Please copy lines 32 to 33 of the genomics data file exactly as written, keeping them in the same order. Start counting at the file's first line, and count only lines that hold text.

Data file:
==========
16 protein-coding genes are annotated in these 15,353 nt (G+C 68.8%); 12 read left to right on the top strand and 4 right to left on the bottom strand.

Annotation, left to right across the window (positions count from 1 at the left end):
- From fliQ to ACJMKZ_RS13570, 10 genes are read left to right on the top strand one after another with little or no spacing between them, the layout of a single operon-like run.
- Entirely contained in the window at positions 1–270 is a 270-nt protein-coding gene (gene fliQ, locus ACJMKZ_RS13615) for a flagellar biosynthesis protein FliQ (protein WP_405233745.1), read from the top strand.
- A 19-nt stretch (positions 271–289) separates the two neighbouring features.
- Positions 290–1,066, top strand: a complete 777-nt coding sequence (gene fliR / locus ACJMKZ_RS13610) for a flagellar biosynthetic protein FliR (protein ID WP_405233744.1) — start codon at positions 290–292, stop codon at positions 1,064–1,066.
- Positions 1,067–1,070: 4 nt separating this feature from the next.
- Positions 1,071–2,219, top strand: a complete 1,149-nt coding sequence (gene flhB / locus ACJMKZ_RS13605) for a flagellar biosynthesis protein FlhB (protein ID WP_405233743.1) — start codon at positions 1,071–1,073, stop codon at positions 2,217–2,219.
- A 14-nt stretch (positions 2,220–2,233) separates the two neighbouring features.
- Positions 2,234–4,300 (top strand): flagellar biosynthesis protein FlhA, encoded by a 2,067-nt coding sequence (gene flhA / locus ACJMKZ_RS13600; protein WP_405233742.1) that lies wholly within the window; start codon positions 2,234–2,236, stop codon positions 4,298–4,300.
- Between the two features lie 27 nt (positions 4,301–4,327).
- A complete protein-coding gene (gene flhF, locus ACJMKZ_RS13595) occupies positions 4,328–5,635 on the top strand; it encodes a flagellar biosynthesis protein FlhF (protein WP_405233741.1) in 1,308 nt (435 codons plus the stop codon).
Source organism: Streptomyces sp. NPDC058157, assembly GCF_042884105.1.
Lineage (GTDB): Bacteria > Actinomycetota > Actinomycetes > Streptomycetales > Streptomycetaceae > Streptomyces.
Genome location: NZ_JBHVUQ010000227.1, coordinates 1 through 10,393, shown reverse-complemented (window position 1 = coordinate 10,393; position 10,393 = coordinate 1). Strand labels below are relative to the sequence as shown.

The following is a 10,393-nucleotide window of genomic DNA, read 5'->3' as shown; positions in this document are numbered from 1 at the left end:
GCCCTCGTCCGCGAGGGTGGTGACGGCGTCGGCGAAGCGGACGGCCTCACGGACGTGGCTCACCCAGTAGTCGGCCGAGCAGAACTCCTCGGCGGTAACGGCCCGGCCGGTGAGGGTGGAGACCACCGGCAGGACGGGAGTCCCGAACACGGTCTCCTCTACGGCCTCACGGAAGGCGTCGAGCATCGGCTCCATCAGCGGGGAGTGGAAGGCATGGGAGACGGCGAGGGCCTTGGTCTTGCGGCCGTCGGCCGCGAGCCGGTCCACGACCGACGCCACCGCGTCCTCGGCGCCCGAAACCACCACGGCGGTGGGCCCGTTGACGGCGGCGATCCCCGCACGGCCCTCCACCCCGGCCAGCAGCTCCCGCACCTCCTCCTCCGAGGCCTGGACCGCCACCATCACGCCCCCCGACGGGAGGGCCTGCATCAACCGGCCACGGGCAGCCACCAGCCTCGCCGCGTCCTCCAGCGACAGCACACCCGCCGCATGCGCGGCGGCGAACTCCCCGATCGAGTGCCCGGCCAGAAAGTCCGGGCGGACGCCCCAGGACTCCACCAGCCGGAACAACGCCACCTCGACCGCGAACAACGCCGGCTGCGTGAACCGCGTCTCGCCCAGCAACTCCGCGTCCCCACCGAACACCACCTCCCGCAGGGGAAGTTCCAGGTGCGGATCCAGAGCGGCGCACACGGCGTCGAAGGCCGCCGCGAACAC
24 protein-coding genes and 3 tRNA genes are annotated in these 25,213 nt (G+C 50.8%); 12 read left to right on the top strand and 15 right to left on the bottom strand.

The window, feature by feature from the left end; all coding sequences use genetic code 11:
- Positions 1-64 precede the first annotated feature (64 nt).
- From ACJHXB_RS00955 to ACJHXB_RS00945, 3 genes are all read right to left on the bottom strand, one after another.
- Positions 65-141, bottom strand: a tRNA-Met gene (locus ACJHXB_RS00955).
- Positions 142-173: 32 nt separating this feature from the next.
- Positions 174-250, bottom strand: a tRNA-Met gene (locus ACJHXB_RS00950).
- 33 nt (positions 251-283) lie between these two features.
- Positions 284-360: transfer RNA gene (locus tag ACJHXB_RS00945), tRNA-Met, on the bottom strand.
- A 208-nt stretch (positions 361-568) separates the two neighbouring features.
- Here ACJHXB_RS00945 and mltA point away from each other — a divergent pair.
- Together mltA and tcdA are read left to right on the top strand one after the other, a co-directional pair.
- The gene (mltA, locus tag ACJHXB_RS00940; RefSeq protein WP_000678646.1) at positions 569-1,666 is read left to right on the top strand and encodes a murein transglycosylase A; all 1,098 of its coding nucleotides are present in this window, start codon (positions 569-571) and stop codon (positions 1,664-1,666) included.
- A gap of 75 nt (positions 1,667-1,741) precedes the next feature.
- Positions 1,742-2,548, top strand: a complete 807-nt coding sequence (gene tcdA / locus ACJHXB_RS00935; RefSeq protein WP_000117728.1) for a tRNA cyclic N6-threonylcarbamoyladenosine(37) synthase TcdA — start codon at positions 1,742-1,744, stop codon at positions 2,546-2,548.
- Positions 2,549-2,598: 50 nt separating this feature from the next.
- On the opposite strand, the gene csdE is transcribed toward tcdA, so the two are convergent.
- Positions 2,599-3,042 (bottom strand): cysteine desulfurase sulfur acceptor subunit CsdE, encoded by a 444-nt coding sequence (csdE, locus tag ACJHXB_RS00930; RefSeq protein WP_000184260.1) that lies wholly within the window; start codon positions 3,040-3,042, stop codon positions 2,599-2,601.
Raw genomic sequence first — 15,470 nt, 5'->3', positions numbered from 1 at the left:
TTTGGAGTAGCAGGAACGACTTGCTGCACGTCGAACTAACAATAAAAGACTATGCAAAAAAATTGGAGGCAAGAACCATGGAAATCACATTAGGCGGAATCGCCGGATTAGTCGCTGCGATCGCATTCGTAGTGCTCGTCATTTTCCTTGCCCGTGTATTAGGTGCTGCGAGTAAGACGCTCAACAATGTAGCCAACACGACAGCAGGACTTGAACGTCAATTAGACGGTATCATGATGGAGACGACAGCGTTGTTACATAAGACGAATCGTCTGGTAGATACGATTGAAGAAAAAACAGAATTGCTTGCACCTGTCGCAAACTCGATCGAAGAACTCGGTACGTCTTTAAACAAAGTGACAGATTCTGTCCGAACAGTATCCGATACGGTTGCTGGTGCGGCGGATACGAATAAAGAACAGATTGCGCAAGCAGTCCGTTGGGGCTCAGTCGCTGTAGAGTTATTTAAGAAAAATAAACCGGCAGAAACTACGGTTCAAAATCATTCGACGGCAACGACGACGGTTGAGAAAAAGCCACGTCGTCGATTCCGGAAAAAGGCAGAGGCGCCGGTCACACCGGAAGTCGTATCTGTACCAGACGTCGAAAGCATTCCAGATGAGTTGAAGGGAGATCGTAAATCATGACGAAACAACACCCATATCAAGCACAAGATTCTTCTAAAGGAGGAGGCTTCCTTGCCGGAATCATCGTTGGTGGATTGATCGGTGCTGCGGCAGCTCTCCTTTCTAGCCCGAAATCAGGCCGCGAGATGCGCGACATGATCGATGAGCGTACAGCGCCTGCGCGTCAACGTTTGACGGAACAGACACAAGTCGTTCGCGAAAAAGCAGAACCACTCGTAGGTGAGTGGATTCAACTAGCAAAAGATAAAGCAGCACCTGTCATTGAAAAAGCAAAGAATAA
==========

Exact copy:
- Positions 1,742-2,548, top strand: a complete 807-nt coding sequence (gene tcdA / locus ACJHXB_RS00935; RefSeq protein WP_000117728.1) for a tRNA cyclic N6-threonylcarbamoyladenosine(37) synthase TcdA — start codon at positions 1,742-1,744, stop codon at positions 2,546-2,548.
- Positions 2,549-2,598: 50 nt separating this feature from the next.